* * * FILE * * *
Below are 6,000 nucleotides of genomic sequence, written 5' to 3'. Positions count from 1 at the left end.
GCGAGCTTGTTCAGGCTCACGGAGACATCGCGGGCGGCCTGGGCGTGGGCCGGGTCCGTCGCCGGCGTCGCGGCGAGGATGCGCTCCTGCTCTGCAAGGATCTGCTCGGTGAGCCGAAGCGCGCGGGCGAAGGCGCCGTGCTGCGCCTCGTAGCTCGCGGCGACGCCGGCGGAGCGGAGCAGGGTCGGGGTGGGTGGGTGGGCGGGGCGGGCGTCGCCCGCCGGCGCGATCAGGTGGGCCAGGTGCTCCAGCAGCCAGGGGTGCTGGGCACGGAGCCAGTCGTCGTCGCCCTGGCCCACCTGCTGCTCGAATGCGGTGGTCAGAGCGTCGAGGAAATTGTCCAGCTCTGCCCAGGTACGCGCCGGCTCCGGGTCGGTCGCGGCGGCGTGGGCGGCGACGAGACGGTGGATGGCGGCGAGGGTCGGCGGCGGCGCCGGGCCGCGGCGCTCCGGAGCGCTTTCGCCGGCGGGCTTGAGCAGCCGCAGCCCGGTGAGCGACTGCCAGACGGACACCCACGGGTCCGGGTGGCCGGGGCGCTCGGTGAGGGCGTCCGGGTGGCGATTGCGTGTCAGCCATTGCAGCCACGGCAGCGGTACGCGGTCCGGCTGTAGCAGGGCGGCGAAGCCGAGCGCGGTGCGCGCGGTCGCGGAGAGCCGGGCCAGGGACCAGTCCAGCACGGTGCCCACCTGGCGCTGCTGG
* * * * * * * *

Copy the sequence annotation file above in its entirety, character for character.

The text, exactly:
Below are 6,000 nucleotides of genomic sequence, written 5' to 3'. Positions count from 1 at the left end.
GCGAGCTTGTTCAGGCTCACGGAGACATCGCGGGCGGCCTGGGCGTGGGCCGGGTCCGTCGCCGGCGTCGCGGCGAGGATGCGCTCCTGCTCTGCAAGGATCTGCTCGGTGAGCCGAAGCGCGCGGGCGAAGGCGCCGTGCTGCGCCTCGTAGCTCGCGGCGACGCCGGCGGAGCGGAGCAGGGTCGGGGTGGGTGGGTGGGCGGGGCGGGCGTCGCCCGCCGGCGCGATCAGGTGGGCCAGGTGCTCCAGCAGCCAGGGGTGCTGGGCACGGAGCCAGTCGTCGTCGCCCTGGCCCACCTGCTGCTCGAATGCGGTGGTCAGAGCGTCGAGGAAATTGTCCAGCTCTGCCCAGGTACGCGCCGGCTCCGGGTCGGTCGCGGCGGCGTGGGCGGCGACGAGACGGTGGATGGCGGCGAGGGTCGGCGGCGGCGCCGGGCCGCGGCGCTCCGGAGCGCTTTCGCCGGCGGGCTTGAGCAGCCGCAGCCCGGTGAGCGACTGCCAGACGGACACCCACGGGTCCGGGTGGCCGGGGCGCTCGGTGAGGGCGTCCGGGTGGCGATTGCGTGTCAGCCATTGCAGCCACGGCAGCGGTACGCGGTCCGGCTGTAGCAGGGCGGCGAAGCCGAGCGCGGTGCGCGCGGTCGCGGAGAGCCGGGCCAGGGACCAGTCCAGCACGGTGCCCACCTGGCGCTGCTGG